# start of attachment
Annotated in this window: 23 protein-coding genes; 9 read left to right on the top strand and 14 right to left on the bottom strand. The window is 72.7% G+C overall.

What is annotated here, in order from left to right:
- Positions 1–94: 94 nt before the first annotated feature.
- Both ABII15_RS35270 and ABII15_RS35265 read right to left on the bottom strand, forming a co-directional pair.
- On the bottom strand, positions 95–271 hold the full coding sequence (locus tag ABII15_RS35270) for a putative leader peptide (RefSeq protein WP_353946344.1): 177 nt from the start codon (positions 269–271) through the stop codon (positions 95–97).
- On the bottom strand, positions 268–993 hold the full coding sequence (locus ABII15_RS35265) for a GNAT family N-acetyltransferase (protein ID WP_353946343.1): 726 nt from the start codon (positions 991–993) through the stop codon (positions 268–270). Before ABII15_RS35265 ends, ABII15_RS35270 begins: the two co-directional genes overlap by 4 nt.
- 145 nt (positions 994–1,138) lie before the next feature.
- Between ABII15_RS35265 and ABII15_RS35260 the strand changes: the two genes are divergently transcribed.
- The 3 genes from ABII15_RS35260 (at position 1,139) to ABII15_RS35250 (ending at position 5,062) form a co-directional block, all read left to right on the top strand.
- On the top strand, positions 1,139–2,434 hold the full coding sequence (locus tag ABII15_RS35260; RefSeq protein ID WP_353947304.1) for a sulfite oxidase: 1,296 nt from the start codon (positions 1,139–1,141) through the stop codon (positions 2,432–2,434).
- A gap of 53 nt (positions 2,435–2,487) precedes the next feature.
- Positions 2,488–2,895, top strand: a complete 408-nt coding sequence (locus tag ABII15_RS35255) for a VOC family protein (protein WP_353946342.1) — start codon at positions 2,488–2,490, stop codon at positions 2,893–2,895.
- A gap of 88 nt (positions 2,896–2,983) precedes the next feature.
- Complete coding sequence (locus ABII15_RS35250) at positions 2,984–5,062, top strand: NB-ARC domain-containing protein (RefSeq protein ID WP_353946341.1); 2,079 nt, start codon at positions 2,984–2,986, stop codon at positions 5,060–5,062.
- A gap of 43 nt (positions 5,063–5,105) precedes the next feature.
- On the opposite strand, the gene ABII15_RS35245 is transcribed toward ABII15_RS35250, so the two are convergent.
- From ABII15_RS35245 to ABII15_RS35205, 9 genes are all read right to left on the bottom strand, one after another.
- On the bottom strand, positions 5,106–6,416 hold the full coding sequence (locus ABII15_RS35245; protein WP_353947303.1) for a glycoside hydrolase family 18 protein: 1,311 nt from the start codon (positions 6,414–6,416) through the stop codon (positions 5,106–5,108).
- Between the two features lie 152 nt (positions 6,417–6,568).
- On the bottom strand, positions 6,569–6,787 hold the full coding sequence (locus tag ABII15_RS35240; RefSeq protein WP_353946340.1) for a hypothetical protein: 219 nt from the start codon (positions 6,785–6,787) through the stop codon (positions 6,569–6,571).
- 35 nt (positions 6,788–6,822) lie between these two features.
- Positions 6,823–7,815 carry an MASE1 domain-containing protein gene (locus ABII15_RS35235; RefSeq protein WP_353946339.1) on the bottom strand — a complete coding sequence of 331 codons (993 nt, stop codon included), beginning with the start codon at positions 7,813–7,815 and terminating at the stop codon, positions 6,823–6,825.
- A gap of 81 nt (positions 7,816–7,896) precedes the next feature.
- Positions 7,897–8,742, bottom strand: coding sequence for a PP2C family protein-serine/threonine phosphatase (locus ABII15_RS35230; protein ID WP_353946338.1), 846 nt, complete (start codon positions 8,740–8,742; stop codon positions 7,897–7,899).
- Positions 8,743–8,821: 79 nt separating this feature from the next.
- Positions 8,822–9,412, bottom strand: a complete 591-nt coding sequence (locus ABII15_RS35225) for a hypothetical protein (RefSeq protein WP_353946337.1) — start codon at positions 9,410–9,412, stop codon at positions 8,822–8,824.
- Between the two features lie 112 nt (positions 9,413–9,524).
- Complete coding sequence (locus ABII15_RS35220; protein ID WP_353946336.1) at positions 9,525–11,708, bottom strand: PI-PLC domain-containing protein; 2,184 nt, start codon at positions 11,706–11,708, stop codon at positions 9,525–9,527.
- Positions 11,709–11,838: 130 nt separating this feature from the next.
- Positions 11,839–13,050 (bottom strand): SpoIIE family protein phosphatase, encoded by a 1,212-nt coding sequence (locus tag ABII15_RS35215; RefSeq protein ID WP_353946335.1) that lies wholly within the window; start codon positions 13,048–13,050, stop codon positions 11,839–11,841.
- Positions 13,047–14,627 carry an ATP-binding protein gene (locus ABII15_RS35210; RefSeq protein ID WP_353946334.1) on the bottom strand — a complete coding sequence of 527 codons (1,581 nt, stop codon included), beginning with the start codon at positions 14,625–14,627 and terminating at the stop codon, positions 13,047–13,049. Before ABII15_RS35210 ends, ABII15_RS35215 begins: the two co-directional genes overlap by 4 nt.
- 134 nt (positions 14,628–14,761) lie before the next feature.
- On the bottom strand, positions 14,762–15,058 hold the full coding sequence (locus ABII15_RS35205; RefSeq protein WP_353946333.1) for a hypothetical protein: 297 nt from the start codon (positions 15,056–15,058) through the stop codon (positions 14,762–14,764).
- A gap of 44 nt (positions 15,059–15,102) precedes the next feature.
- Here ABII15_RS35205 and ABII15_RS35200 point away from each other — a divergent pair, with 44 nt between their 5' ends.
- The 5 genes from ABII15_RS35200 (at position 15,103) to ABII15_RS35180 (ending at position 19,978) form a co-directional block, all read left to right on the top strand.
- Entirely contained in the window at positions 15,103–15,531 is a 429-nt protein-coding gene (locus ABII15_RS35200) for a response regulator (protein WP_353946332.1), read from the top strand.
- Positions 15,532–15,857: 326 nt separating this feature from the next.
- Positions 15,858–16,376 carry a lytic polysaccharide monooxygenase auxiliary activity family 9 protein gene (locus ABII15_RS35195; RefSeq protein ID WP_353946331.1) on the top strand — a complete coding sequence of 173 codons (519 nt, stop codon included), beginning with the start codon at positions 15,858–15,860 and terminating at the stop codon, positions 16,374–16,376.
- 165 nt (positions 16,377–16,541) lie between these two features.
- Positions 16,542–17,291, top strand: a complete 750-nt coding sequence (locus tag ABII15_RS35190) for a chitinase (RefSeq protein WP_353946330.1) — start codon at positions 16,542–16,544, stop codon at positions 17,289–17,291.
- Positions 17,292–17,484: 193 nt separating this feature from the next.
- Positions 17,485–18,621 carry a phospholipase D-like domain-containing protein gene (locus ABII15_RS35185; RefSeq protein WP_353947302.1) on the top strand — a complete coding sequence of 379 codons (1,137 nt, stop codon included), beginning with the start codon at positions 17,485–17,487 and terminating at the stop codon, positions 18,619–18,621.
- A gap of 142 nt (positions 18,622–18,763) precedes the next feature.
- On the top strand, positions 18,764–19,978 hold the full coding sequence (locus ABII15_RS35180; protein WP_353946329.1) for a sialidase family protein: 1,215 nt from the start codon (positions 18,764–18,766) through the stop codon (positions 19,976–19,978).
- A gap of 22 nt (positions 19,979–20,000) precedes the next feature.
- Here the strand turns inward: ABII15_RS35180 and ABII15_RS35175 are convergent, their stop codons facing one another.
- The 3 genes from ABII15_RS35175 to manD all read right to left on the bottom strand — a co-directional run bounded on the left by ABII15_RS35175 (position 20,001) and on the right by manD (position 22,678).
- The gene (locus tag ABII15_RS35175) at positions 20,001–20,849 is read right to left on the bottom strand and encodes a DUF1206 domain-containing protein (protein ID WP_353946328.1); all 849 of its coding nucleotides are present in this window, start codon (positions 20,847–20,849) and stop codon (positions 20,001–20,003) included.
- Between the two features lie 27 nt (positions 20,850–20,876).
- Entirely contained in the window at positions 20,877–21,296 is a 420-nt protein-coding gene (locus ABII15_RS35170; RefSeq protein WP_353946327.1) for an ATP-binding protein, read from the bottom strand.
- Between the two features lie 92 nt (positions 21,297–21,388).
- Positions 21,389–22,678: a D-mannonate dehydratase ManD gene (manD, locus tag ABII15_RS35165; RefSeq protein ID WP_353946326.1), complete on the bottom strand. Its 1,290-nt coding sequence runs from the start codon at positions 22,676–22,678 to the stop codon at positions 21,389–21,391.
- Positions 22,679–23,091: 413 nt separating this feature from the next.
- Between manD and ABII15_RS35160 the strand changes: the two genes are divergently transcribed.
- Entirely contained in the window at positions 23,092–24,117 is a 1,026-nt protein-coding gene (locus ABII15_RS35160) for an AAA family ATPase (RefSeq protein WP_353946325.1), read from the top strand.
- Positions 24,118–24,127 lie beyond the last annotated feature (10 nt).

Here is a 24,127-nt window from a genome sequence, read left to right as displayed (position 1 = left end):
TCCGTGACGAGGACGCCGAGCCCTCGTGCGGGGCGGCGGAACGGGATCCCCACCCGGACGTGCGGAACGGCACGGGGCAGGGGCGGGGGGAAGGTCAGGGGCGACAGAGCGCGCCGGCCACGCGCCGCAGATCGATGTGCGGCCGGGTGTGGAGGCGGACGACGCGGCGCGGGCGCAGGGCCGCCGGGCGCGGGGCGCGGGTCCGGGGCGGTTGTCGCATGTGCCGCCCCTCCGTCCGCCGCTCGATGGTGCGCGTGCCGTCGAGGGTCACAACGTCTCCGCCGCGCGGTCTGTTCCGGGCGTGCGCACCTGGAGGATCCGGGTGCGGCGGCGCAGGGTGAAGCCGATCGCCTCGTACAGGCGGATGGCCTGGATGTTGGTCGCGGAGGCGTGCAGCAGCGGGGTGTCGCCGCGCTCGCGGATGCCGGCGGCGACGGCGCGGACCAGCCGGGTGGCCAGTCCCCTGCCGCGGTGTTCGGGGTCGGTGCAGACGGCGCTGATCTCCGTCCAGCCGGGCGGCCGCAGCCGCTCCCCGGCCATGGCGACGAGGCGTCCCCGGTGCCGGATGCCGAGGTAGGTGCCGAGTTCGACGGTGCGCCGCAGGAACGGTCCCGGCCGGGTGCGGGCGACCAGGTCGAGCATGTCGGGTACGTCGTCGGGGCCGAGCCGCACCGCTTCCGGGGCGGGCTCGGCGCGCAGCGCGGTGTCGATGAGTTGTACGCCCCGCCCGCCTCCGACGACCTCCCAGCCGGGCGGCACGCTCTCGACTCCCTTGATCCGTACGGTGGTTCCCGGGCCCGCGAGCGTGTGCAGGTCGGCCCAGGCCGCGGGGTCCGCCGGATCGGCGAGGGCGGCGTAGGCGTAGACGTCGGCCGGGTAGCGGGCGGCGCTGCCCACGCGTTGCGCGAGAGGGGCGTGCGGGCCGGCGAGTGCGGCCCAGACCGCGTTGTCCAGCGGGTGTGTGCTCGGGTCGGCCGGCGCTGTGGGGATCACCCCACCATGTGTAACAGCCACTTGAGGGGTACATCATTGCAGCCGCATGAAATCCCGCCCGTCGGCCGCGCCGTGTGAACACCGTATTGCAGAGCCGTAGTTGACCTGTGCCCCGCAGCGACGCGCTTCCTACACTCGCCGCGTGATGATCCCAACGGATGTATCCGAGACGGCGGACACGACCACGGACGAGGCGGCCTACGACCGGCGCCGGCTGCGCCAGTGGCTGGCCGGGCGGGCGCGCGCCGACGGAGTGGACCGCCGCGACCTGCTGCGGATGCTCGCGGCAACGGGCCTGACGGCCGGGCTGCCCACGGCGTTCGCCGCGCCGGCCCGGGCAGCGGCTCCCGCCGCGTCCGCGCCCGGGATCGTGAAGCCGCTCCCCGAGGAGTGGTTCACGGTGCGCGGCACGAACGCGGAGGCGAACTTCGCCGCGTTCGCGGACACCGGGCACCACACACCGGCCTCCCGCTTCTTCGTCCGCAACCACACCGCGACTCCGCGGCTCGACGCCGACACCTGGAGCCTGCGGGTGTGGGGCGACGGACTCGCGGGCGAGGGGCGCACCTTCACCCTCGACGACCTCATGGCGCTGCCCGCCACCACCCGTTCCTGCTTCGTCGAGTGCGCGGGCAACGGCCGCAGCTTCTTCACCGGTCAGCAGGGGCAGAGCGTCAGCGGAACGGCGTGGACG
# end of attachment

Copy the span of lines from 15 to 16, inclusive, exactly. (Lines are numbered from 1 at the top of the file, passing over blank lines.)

- A gap of 43 nt (positions 5,063–5,105) precedes the next feature.
- On the opposite strand, the gene ABII15_RS35245 is transcribed toward ABII15_RS35250, so the two are convergent.